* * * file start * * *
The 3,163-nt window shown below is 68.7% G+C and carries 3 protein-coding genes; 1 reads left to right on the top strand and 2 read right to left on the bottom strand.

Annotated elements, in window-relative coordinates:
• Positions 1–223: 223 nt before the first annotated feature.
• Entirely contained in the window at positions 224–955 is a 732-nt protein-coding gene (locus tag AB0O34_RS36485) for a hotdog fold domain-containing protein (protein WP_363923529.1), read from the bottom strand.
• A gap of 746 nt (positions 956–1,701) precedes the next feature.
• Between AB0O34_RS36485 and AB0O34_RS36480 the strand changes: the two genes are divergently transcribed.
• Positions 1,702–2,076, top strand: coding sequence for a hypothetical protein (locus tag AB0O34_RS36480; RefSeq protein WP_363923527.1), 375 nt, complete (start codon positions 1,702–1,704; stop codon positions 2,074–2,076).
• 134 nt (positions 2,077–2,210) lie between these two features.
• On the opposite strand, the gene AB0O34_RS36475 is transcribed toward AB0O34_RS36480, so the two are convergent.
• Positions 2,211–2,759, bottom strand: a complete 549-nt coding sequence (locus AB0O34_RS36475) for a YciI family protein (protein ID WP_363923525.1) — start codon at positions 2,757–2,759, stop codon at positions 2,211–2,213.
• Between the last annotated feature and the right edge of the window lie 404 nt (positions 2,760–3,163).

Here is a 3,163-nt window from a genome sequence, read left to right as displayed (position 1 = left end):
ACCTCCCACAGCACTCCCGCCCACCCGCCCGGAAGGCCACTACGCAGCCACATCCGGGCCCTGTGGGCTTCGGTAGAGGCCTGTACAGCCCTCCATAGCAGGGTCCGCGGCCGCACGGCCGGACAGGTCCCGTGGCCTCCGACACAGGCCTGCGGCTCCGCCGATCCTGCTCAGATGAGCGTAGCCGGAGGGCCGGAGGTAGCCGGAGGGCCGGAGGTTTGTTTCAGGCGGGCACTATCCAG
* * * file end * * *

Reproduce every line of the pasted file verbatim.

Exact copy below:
The 3,163-nt window shown below is 68.7% G+C and carries 3 protein-coding genes; 1 reads left to right on the top strand and 2 read right to left on the bottom strand.

Annotated elements, in window-relative coordinates:
• Positions 1–223: 223 nt before the first annotated feature.
• Entirely contained in the window at positions 224–955 is a 732-nt protein-coding gene (locus tag AB0O34_RS36485) for a hotdog fold domain-containing protein (protein WP_363923529.1), read from the bottom strand.
• A gap of 746 nt (positions 956–1,701) precedes the next feature.
• Between AB0O34_RS36485 and AB0O34_RS36480 the strand changes: the two genes are divergently transcribed.
• Positions 1,702–2,076, top strand: coding sequence for a hypothetical protein (locus tag AB0O34_RS36480; RefSeq protein WP_363923527.1), 375 nt, complete (start codon positions 1,702–1,704; stop codon positions 2,074–2,076).
• 134 nt (positions 2,077–2,210) lie between these two features.
• On the opposite strand, the gene AB0O34_RS36475 is transcribed toward AB0O34_RS36480, so the two are convergent.
• Positions 2,211–2,759, bottom strand: a complete 549-nt coding sequence (locus AB0O34_RS36475) for a YciI family protein (protein ID WP_363923525.1) — start codon at positions 2,757–2,759, stop codon at positions 2,211–2,213.
• Between the last annotated feature and the right edge of the window lie 404 nt (positions 2,760–3,163).

Here is a 3,163-nt window from a genome sequence, read left to right as displayed (position 1 = left end):
ACCTCCCACAGCACTCCCGCCCACCCGCCCGGAAGGCCACTACGCAGCCACATCCGGGCCCTGTGGGCTTCGGTAGAGGCCTGTACAGCCCTCCATAGCAGGGTCCGCGGCCGCACGGCCGGACAGGTCCCGTGGCCTCCGACACAGGCCTGCGGCTCCGCCGATCCTGCTCAGATGAGCGTAGCCGGAGGGCCGGAGGTAGCCGGAGGGCCGGAGGTTTGTTTCAGGCGGGCACTATCCAG